Bitcoin Forum
December 09, 2016, 07:59:30 AM *
News: Latest stable version of Bitcoin Core: 0.13.1  [Torrent].
 
   Home   Help Search Donate Login Register  
Pages: « 1 [2]  All
  Print  
Author Topic: PayPal Predicts The End of the Wallet By 2015  (Read 3292 times)
evoorhees
Legendary
*
Offline Offline

Activity: 994


Democracy is the original 51% attack


View Profile
June 30, 2011, 04:39:58 PM
 #21

I'm confused. Why does everyone hate Paypal?  Yes they charge fees. Yes chargebacks are annoying. Yes accounts can be frozen. Those negatives, to me, seem vastly overshadowed by Paypal's usefulness in online transactions. Besides, nobody is forced to use Paypal... how can they be evil? Save terms like "evil" for coercive organizations like the US Department of Education, or the IRS.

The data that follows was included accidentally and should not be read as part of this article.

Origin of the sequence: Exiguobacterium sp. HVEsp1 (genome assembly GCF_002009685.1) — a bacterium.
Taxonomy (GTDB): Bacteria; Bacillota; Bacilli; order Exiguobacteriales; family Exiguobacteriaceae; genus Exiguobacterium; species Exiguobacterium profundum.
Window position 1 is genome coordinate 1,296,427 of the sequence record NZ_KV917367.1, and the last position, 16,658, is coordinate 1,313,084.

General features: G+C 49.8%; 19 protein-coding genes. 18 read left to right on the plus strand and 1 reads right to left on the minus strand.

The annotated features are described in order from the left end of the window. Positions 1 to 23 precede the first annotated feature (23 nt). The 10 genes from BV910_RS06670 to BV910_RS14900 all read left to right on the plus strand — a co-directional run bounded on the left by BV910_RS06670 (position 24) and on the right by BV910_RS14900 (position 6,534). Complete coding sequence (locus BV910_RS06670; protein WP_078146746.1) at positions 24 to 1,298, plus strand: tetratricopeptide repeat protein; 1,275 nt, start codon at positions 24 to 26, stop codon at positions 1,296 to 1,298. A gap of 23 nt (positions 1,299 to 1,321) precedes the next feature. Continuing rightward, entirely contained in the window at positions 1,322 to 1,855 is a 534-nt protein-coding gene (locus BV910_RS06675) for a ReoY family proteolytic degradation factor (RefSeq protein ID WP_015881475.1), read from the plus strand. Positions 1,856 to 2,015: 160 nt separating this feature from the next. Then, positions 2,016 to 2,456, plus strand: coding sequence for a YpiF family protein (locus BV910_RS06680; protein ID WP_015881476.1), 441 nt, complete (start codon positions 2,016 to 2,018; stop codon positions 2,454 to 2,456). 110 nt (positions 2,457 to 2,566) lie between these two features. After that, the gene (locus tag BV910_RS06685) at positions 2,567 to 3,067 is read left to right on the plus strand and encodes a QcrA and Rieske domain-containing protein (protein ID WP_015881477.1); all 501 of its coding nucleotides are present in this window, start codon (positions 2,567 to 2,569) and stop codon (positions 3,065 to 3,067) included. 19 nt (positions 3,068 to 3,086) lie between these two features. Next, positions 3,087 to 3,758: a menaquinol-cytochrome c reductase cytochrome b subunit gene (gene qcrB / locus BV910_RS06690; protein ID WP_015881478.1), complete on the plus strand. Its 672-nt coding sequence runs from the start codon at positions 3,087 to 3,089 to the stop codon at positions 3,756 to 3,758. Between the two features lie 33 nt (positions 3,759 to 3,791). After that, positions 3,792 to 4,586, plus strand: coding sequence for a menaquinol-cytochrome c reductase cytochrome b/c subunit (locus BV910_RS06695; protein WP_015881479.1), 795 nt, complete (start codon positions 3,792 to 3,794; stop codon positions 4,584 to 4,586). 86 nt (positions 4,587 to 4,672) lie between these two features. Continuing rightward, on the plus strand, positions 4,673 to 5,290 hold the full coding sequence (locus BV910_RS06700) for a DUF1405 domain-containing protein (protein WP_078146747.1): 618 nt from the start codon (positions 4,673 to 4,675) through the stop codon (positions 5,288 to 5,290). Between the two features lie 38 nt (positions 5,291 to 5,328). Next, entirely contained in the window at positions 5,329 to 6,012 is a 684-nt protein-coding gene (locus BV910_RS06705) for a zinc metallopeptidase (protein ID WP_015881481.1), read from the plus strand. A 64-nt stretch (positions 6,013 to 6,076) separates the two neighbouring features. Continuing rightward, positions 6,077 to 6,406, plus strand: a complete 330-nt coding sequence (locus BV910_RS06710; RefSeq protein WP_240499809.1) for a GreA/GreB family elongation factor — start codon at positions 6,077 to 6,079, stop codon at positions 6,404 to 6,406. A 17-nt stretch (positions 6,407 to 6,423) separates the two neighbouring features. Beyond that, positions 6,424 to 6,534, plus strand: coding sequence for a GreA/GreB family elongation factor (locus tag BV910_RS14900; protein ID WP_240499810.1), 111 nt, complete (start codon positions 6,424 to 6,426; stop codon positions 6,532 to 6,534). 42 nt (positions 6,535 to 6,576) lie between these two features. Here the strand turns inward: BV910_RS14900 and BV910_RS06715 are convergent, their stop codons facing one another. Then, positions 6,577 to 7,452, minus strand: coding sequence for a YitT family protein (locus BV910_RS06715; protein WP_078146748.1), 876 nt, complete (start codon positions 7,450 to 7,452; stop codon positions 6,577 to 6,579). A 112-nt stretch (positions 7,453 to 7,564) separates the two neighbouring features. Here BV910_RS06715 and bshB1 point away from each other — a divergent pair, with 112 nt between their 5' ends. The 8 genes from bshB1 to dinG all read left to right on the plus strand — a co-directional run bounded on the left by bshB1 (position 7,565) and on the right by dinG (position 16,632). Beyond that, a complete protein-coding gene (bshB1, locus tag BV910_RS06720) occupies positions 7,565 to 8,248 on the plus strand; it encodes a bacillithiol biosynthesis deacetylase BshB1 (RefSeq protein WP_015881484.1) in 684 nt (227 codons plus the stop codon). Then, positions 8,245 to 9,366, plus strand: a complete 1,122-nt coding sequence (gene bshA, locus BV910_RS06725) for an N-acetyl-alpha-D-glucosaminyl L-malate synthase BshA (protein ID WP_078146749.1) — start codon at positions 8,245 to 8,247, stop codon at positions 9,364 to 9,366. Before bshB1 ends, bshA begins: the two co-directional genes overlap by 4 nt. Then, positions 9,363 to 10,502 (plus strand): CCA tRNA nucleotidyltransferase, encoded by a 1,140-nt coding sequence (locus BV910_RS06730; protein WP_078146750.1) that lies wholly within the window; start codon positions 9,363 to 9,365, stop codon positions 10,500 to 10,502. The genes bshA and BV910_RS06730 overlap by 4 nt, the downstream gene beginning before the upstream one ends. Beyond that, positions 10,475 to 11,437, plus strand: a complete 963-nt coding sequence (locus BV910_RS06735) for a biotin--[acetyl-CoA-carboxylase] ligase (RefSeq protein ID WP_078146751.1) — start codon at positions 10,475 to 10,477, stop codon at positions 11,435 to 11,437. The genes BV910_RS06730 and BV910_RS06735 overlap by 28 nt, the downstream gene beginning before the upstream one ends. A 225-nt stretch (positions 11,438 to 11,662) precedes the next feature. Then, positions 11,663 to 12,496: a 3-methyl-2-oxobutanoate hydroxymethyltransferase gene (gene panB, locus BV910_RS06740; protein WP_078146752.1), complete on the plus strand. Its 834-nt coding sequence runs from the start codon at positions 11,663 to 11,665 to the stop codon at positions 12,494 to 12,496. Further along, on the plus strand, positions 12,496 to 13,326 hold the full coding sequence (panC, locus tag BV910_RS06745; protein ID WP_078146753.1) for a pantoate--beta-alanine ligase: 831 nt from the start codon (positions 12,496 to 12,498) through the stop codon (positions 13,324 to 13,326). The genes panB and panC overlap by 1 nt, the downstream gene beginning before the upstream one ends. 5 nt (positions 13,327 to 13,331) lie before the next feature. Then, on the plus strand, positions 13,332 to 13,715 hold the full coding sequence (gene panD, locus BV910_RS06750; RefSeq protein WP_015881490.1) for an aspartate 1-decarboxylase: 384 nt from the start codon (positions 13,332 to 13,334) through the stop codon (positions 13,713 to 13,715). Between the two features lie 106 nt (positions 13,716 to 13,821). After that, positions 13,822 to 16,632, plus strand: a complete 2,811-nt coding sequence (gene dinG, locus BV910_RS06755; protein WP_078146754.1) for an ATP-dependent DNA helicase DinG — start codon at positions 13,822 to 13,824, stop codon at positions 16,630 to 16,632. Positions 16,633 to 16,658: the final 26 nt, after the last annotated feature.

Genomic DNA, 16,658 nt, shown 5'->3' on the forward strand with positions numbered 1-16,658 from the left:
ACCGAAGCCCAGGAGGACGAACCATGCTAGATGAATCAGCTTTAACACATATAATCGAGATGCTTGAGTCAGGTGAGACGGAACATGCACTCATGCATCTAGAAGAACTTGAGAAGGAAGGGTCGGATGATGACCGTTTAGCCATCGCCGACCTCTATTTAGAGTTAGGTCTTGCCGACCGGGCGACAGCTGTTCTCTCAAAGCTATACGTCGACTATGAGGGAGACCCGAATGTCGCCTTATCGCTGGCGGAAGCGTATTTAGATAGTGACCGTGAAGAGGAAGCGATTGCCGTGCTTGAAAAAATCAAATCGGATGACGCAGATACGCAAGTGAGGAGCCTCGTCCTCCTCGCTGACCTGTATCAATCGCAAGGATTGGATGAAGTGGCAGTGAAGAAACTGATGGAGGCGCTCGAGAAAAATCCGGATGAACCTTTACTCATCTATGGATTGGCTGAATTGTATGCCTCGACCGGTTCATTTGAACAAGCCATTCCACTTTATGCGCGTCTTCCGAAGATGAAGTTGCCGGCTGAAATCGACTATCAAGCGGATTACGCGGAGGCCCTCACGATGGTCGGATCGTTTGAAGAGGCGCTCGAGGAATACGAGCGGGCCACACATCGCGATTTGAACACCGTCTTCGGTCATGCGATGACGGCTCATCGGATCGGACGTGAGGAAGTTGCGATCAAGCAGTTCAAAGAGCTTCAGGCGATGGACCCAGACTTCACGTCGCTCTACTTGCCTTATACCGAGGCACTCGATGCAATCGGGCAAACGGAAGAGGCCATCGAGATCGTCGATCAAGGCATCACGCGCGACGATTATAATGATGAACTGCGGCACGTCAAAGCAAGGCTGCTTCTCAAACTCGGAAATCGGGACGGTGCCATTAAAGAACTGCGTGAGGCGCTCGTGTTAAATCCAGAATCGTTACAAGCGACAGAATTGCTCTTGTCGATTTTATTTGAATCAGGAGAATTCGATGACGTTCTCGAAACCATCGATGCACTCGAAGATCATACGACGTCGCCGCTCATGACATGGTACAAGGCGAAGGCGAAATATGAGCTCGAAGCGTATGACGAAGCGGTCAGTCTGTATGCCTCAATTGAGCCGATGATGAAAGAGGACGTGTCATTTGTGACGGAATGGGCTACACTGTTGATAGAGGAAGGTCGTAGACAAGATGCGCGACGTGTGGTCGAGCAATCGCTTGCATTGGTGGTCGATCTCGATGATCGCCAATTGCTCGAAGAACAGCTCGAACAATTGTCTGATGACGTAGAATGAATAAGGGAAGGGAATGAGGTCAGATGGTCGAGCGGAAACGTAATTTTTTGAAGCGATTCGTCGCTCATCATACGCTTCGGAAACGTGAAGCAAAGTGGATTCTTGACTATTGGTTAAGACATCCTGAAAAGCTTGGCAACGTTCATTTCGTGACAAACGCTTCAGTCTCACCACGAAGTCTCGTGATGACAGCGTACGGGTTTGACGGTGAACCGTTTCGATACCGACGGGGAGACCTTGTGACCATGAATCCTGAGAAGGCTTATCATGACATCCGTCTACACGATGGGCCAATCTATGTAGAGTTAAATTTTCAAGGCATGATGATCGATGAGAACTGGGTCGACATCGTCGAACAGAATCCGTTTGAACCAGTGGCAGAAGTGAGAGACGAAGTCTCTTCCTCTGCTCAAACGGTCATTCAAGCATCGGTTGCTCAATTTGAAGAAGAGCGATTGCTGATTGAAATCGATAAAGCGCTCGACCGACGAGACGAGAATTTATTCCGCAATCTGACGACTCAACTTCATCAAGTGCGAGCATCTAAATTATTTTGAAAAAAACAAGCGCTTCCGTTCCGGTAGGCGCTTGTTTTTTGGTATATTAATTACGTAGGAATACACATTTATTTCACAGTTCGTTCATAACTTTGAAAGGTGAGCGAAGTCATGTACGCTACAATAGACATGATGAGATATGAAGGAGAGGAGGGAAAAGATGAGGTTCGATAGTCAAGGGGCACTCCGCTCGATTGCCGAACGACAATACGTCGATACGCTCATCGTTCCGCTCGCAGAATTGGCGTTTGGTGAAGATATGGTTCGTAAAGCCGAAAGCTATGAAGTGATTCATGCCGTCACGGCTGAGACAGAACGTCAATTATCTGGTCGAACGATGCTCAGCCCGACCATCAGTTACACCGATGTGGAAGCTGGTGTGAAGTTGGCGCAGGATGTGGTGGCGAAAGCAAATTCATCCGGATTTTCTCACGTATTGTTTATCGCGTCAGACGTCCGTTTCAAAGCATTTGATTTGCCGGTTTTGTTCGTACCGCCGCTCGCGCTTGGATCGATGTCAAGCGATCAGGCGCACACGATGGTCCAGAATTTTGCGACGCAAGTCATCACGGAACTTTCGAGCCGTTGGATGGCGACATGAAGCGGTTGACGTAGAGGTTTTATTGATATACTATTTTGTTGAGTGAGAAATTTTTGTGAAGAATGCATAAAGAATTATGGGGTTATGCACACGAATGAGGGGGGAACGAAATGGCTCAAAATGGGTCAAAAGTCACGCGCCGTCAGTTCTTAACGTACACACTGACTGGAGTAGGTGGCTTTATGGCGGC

I still think Bitcoin should put Paypal out of business, because it's more efficient, but that's just a matter of competition and free markets. But why the "evil" moniker??
1481270370
Hero Member
*
Offline Offline

Posts: 1481270370

View Profile Personal Message (Offline)

Ignore
1481270370
Reply with quote  #2

1481270370
Report to moderator
Advertised sites are not endorsed by the Bitcoin Forum. They may be unsafe, untrustworthy, or illegal in your jurisdiction. Advertise here.
1481270370
Hero Member
*
Offline Offline

Posts: 1481270370

View Profile Personal Message (Offline)

Ignore
1481270370
Reply with quote  #2

1481270370
Report to moderator
Serge
Legendary
*
Offline Offline

Activity: 1050


View Profile
June 30, 2011, 04:48:42 PM
 #22

I'm confused. Why does everyone hate Paypal?  Yes they charge fees. Yes chargebacks are annoying. Yes accounts can be frozen. Those negatives, to me, seem vastly overshadowed by Paypal's usefulness in online transactions. Besides, nobody is forced to use Paypal... how can they be evil? Save terms like "evil" for coercive organizations like the US Department of Education, or the IRS.